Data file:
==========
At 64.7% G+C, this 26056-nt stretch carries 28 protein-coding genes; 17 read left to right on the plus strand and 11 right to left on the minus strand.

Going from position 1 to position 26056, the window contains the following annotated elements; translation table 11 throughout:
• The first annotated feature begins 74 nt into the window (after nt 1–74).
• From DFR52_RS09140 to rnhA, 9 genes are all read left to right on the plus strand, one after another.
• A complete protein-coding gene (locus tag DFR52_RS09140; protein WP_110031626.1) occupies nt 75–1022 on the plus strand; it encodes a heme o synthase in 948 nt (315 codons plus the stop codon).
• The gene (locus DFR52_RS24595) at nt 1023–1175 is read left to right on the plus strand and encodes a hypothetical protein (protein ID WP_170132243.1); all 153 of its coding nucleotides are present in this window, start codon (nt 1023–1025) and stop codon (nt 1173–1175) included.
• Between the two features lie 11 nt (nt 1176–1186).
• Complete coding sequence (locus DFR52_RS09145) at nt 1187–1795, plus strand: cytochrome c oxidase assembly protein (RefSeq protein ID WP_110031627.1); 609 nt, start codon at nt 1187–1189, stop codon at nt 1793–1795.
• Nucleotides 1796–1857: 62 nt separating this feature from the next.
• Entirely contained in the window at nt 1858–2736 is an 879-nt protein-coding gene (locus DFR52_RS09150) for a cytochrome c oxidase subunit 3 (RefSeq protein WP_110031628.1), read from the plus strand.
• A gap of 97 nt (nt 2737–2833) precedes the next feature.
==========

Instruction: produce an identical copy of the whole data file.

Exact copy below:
At 64.7% G+C, this 26056-nt stretch carries 28 protein-coding genes; 17 read left to right on the plus strand and 11 right to left on the minus strand.

Going from position 1 to position 26056, the window contains the following annotated elements; translation table 11 throughout:
• The first annotated feature begins 74 nt into the window (after nt 1–74).
• From DFR52_RS09140 to rnhA, 9 genes are all read left to right on the plus strand, one after another.
• A complete protein-coding gene (locus tag DFR52_RS09140; protein WP_110031626.1) occupies nt 75–1022 on the plus strand; it encodes a heme o synthase in 948 nt (315 codons plus the stop codon).
• The gene (locus DFR52_RS24595) at nt 1023–1175 is read left to right on the plus strand and encodes a hypothetical protein (protein ID WP_170132243.1); all 153 of its coding nucleotides are present in this window, start codon (nt 1023–1025) and stop codon (nt 1173–1175) included.
• Between the two features lie 11 nt (nt 1176–1186).
• Complete coding sequence (locus DFR52_RS09145) at nt 1187–1795, plus strand: cytochrome c oxidase assembly protein (RefSeq protein ID WP_110031627.1); 609 nt, start codon at nt 1187–1189, stop codon at nt 1793–1795.
• Nucleotides 1796–1857: 62 nt separating this feature from the next.
• Entirely contained in the window at nt 1858–2736 is an 879-nt protein-coding gene (locus DFR52_RS09150) for a cytochrome c oxidase subunit 3 (RefSeq protein WP_110031628.1), read from the plus strand.
• A gap of 97 nt (nt 2737–2833) precedes the next feature.